January 1, 2007
After receiving comments from industry and consumer groups, FDA will decide whether there should be a regulatory definition of functional foods, and if so, what it should be. A public hearing in December solicited input from all parties.
Regulators said they will use that input to decide if there should be new labeling requirements. The Food Products Association’s (FPA) position is that no separate category or definition of functional foods is necessary.
“Current statutory and regulatory provisions require that ingredients used in the formulation of any food, including those that bear health, or structure-function claims, must be approved food additives, or generally recognized as safe (GRAS), for the intended use,” said Pat Verduin, FPA senior vice president and chief science officer. “This would include any novel or unique ingredients being incorporated into foods for functional benefits.”
The Institute of Food Technologists (IFT), which advanced the concept of functional foods as a category in a 2005 report, advocated new regulatory guidelines to allow food marketers to describe products as functional foods, as long as product labels reflected current scientific evidence.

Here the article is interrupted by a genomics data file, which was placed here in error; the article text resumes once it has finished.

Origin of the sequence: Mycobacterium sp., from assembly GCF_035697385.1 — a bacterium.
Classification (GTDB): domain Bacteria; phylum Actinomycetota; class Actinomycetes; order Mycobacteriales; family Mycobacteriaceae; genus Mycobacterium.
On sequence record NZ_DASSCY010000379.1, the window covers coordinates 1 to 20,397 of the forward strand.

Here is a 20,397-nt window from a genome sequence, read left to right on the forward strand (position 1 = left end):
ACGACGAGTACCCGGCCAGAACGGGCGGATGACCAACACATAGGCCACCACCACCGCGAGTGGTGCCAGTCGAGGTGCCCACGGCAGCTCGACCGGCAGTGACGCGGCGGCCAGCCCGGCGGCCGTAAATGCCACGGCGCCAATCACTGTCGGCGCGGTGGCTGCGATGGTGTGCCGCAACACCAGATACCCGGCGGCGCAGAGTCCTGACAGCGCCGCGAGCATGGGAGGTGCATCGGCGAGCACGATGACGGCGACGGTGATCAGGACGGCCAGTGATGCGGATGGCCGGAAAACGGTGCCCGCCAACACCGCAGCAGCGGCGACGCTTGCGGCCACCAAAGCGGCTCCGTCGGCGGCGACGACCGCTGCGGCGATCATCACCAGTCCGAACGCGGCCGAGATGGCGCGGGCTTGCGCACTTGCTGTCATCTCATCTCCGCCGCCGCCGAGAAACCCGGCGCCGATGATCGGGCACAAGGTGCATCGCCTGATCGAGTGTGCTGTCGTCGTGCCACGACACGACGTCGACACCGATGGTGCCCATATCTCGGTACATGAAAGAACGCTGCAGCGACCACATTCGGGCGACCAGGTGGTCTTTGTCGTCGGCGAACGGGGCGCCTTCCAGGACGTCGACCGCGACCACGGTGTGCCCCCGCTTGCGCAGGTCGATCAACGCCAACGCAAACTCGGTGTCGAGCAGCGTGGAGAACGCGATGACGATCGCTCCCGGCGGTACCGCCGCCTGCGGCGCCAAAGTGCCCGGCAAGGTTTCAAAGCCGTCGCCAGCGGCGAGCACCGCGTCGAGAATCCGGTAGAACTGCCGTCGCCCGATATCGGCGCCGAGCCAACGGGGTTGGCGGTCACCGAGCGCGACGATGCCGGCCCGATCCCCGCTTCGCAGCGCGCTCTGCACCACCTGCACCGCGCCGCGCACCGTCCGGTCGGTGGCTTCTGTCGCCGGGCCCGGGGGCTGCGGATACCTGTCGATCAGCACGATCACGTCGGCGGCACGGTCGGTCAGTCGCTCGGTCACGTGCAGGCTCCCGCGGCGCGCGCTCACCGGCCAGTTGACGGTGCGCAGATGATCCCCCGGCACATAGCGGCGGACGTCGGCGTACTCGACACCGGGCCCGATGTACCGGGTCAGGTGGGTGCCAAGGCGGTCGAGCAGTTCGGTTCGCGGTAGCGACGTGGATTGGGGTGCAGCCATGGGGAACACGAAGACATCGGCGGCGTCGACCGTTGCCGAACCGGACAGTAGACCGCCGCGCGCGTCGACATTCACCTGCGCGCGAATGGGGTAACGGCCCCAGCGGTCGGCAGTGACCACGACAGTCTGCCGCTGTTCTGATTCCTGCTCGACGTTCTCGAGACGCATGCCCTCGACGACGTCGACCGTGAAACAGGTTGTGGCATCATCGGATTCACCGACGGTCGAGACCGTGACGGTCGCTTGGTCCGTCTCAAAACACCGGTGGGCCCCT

“Under existing regulatory policies, some food label claims cannot be factual and still accurately represent the science,” said IFT expert panel member Barbara Petersen. “This limits the scope and accuracy of consumer information and hinders the development and marketing of functional foods.”
Consumer groups testifying at the hearing were highly skeptical of the entire concept. The Center for Science in the Public Interest said while creating a functional foods category might prove useful to consumers in theory, it does not trust the industry or government regulators to make it beneficial in practice.
“The food industry is pressuring the Bush Administration to extend already weak standards for dietary supplement ingredients and label claims to these newfangled products,” said Bruce Silverglad, CSPI legal affairs director. “That approach would make functional foods, a potentially useful idea, about as dependable as 19th-century snake oil.”